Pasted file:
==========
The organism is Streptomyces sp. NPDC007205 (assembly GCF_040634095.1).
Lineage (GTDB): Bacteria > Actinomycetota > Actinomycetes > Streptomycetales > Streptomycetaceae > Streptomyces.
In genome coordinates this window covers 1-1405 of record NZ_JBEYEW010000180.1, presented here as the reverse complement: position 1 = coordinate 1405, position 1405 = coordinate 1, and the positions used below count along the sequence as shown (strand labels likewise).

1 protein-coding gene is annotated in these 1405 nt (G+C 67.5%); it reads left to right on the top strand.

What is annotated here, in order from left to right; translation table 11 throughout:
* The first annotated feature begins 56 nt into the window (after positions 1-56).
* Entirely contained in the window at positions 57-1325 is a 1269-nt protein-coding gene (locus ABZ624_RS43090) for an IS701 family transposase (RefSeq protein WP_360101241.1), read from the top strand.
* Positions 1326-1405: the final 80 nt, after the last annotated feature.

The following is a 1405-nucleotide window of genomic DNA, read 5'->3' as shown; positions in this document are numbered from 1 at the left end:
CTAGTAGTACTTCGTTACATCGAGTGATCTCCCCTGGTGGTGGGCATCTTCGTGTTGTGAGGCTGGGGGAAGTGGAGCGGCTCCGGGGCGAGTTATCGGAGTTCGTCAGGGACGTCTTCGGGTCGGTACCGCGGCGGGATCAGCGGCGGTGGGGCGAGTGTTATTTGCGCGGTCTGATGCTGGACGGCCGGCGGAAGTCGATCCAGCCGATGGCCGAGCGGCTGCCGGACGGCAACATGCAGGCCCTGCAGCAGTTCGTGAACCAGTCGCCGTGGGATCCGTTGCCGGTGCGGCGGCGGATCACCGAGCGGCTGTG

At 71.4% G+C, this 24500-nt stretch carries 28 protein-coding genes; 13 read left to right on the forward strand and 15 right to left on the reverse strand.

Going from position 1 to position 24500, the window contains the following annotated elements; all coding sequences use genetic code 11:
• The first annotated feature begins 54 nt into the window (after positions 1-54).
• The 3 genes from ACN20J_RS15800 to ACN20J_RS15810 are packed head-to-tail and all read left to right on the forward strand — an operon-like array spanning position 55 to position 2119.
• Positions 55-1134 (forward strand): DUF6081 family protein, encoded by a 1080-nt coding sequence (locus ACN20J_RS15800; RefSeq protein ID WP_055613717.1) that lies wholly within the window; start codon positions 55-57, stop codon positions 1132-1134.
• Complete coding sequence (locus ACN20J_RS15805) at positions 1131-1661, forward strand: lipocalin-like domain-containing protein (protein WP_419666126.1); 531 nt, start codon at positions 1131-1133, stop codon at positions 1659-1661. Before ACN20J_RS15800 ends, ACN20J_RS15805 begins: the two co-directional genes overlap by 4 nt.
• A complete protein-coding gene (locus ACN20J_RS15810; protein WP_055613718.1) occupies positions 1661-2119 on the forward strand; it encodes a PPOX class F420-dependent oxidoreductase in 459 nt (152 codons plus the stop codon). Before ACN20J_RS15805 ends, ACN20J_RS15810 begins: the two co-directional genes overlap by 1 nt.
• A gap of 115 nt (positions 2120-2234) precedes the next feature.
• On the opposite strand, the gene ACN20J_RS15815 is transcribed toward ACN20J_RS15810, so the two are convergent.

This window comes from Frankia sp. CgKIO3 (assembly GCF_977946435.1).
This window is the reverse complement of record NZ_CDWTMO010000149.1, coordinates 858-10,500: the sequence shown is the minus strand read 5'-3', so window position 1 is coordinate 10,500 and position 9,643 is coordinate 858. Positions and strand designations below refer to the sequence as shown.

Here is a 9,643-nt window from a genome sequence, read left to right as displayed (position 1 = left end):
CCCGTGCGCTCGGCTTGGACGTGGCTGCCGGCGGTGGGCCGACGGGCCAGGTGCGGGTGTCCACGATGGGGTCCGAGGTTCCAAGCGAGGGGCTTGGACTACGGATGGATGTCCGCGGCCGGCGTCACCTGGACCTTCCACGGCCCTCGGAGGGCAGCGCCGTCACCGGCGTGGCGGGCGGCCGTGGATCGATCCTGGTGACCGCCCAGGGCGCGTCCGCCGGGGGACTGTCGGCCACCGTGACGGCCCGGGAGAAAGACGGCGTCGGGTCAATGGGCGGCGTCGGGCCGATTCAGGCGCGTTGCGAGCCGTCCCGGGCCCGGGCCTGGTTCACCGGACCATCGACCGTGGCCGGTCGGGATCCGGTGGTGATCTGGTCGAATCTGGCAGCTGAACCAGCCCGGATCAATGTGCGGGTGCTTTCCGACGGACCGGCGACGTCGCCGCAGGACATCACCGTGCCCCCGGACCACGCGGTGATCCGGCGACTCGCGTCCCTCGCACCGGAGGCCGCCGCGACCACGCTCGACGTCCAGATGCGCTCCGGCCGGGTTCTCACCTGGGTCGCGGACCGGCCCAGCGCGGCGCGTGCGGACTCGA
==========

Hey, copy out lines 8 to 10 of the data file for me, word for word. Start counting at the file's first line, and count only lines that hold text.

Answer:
* Positions 1326-1405: the final 80 nt, after the last annotated feature.

The following is a 1405-nucleotide window of genomic DNA, read 5'->3' as shown; positions in this document are numbered from 1 at the left end:
CTAGTAGTACTTCGTTACATCGAGTGATCTCCCCTGGTGGTGGGCATCTTCGTGTTGTGAGGCTGGGGGAAGTGGAGCGGCTCCGGGGCGAGTTATCGGAGTTCGTCAGGGACGTCTTCGGGTCGGTACCGCGGCGGGATCAGCGGCGGTGGGGCGAGTGTTATTTGCGCGGTCTGATGCTGGACGGCCGGCGGAAGTCGATCCAGCCGATGGCCGAGCGGCTGCCGGACGGCAACATGCAGGCCCTGCAGCAGTTCGTGAACCAGTCGCCGTGGGATCCGTTGCCGGTGCGGCGGCGGATCACCGAGCGGCTGTG